Dry-Aged Ribeye, $36

Trezo Mare

4105 N. Mulberry Drive


Facebook: Yes

Star rating

Food: ★★½

Service: ★½

Atmosphere: ★★★ 

Hours: 11 a.m.-10 p.m. Monday-Saturday, (brunch 11 a.m.-3 p.m. Saturday), 11 a.m.-8 p.m. Sunday (brunch 11 a.m.-3 p.m.)

Entree average: $$

Vegetarian options: Bruschetta, cheese plate, Caesar salad, roasted root vegetable salad with house-made mozzarella, Margherita pizza, an assortment of side dishes. But in a made-from-scratch kitchen, a variety of pastas and other dishes can suit special diets.

Handicap accessible: Yes

Kids: The restaurant offers a kids menu with pizzas, pastas, hamburgers, chicken tenders, grilled cheese, fish and chips and more.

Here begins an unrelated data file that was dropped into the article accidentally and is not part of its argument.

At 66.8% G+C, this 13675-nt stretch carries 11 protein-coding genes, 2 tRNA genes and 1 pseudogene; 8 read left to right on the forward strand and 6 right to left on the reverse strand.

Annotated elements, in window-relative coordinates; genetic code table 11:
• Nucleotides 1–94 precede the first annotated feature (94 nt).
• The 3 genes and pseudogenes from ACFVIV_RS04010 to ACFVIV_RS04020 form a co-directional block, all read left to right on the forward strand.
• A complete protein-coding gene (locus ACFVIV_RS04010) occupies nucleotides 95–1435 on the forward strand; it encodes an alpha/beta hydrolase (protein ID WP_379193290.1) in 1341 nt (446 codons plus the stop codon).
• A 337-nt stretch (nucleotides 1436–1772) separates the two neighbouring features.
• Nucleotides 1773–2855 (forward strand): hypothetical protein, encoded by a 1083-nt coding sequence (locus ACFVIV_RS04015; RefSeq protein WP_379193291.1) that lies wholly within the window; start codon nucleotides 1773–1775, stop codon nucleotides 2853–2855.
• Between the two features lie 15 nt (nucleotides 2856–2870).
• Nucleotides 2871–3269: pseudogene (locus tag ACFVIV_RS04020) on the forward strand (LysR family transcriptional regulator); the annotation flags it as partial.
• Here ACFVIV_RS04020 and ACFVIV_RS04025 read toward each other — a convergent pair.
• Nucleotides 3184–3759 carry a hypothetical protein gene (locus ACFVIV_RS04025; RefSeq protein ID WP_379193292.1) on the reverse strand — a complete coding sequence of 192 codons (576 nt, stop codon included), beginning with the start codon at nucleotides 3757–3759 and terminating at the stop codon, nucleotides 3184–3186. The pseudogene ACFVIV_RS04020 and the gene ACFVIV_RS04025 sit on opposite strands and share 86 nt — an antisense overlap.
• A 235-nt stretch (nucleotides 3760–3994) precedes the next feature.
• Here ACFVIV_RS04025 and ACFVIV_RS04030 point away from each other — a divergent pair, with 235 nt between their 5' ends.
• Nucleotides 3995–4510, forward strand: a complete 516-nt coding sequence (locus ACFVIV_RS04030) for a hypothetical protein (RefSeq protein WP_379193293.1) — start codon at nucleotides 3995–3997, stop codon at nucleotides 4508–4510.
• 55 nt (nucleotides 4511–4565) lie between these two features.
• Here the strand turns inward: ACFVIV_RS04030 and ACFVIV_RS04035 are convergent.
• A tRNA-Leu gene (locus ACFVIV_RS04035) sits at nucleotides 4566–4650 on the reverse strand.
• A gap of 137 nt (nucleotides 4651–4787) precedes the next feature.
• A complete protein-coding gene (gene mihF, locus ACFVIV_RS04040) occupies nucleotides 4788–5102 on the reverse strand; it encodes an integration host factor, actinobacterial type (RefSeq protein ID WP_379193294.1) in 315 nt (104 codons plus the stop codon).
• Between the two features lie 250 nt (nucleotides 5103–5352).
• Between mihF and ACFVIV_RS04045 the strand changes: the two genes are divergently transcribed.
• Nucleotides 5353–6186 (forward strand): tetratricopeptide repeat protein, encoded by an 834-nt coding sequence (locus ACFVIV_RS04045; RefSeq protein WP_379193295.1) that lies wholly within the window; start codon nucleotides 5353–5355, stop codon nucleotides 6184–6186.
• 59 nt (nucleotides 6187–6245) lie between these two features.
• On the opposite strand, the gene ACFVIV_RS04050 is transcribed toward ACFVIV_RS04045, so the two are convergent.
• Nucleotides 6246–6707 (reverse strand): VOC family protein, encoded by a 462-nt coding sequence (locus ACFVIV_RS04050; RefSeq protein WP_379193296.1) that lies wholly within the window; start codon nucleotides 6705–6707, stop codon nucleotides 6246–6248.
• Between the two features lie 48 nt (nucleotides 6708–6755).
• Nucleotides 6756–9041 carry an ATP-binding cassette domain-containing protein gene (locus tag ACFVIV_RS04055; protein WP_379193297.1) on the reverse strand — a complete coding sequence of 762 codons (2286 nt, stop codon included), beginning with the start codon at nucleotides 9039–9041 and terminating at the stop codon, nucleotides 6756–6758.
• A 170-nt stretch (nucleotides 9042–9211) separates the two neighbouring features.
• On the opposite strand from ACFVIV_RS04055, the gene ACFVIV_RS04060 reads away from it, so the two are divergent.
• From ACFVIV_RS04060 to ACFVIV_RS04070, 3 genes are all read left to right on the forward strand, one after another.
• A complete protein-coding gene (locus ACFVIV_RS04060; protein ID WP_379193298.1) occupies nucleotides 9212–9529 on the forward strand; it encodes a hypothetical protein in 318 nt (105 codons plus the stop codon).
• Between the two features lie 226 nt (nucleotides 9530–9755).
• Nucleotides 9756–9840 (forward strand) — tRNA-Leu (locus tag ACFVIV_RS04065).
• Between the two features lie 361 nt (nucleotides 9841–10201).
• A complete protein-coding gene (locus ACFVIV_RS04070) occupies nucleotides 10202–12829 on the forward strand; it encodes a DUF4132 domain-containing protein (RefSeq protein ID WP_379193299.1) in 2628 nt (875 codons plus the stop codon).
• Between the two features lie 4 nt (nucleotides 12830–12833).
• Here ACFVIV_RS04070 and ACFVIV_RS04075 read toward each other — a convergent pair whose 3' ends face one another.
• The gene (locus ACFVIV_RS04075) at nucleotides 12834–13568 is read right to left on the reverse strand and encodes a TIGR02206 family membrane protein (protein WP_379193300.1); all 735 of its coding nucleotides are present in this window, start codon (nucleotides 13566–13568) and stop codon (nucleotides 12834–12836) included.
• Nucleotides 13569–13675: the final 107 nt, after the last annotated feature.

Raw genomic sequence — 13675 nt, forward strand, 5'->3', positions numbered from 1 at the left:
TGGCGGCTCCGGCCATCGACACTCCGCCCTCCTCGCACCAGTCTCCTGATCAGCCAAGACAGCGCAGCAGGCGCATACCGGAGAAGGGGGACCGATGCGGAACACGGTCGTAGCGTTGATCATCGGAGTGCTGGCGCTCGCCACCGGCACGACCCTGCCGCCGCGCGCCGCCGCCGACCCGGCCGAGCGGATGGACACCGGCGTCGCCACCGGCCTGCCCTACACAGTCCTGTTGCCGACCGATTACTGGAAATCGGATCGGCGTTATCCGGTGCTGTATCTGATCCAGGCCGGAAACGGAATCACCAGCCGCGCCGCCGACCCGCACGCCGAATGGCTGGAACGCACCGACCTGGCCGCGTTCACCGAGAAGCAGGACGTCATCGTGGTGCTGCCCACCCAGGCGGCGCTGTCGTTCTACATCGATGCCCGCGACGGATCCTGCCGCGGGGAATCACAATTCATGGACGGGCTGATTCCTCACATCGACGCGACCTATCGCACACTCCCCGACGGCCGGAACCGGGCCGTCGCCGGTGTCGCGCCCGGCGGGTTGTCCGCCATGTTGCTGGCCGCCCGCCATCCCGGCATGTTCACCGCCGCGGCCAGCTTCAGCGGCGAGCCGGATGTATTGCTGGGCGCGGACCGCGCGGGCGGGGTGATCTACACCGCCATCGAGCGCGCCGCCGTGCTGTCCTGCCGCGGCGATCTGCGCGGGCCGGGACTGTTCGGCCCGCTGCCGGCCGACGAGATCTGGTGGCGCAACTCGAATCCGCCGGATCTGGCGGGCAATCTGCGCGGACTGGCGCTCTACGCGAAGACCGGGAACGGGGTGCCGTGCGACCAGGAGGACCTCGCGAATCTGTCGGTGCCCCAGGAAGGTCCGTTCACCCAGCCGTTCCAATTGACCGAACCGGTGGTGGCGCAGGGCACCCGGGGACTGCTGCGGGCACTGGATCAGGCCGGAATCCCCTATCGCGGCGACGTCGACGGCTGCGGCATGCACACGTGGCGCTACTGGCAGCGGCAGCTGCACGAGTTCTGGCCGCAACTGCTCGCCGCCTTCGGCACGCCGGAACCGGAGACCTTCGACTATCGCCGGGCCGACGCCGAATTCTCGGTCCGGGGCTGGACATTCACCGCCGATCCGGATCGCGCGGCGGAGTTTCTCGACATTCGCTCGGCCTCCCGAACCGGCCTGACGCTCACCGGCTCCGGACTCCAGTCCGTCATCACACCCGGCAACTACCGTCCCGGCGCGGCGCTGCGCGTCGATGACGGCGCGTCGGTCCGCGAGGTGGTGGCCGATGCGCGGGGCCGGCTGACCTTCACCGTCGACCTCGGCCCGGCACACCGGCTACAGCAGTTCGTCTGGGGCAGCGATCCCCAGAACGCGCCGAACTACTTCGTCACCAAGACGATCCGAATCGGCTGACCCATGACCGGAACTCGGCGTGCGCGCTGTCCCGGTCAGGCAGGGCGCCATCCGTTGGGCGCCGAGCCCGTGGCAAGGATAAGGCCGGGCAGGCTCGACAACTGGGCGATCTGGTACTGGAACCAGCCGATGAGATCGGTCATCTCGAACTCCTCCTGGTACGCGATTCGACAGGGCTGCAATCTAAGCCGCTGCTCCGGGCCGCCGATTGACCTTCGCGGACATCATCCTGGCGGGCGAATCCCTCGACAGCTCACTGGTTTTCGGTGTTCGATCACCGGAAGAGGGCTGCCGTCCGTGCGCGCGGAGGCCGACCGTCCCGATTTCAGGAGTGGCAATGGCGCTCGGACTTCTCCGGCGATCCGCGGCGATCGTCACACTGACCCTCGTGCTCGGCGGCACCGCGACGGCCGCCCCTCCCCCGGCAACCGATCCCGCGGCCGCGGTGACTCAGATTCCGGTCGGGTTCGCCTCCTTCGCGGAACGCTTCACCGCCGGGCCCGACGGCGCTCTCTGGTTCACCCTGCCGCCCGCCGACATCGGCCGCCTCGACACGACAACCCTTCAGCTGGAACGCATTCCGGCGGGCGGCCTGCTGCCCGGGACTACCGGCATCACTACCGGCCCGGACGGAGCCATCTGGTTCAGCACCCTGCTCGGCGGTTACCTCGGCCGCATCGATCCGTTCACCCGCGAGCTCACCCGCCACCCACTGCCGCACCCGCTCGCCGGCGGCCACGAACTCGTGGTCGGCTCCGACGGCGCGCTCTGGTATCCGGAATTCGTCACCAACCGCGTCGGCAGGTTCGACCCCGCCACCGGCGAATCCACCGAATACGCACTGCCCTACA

Noise level: Great place for a real conversation.

Reservations: Recommended

Star code:★  Fair, ★★ Good, ★★★ Excellent, ★★★★ Extraordinary

Price code: $ Average entree under $10; $$ Average entree under $20; $$$ Average entree under $30; $$$$ Average entree over $30

Code of ethics: Starred reviews are written after a minimum of two visits to a restaurant. When required, reservations are made in a name other than the reviewer’s. The Star pays for reviewer’s meals.

To reach Jill Wendholt Silva, The Star’s food editor and restaurant critic, call 816-234-4347, send email to or follow her on Facebook.